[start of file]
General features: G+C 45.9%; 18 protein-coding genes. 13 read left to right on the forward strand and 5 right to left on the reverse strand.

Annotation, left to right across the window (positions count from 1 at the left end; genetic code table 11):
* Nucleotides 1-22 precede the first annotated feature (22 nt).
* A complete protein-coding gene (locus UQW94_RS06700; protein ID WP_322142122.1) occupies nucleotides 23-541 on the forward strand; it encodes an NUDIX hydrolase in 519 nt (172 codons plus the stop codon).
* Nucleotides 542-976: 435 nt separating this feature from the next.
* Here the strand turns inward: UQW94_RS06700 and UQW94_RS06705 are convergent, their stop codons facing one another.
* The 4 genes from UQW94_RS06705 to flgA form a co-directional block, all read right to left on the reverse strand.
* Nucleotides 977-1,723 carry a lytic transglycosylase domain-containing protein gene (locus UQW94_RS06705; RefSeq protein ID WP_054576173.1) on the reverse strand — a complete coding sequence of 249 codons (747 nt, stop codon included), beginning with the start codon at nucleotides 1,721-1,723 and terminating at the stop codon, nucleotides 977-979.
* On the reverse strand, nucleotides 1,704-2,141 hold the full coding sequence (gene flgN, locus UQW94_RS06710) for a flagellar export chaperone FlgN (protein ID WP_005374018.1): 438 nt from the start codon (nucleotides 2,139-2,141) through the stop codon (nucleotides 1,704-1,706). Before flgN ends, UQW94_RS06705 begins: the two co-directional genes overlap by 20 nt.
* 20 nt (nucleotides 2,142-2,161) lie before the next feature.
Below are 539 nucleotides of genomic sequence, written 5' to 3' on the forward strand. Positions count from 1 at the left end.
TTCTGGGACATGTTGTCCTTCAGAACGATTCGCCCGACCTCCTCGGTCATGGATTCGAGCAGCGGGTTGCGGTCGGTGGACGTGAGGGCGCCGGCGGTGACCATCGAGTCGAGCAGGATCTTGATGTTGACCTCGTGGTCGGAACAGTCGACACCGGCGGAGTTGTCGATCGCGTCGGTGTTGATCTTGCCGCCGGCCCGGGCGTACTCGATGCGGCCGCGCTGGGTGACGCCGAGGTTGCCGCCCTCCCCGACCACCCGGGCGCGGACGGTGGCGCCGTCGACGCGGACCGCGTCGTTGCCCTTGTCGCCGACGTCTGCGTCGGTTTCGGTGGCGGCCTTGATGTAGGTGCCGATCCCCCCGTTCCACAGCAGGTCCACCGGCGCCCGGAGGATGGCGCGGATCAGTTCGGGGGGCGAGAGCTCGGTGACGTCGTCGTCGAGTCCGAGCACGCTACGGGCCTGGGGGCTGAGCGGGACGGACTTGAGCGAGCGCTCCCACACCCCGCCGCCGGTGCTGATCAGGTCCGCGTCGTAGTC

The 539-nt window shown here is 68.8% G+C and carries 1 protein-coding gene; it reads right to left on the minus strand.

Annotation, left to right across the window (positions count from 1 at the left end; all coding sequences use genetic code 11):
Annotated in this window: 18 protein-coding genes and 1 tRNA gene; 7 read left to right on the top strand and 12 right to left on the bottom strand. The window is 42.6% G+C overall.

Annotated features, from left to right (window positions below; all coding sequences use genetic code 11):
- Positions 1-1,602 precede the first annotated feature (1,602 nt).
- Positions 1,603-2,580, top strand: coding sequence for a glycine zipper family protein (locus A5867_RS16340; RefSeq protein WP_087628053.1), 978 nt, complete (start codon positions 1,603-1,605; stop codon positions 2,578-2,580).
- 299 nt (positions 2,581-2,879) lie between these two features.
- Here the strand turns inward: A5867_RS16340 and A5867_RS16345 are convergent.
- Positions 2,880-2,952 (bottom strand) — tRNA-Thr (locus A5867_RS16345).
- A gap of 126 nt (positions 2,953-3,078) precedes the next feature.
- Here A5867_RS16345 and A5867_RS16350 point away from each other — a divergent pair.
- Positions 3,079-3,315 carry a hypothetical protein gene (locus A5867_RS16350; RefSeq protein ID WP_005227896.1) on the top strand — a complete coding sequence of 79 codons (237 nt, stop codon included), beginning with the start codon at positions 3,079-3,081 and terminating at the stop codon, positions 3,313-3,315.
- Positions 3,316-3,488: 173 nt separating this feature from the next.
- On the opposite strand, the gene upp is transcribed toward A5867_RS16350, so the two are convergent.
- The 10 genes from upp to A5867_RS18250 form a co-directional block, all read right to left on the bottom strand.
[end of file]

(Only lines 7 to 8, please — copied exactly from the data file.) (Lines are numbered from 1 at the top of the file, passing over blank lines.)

* The 4 genes from UQW94_RS06705 to flgA form a co-directional block, all read right to left on the reverse strand.
* Nucleotides 977-1,723 carry a lytic transglycosylase domain-containing protein gene (locus UQW94_RS06705; RefSeq protein ID WP_054576173.1) on the reverse strand — a complete coding sequence of 249 codons (747 nt, stop codon included), beginning with the start codon at nucleotides 1,721-1,723 and terminating at the stop codon, nucleotides 977-979.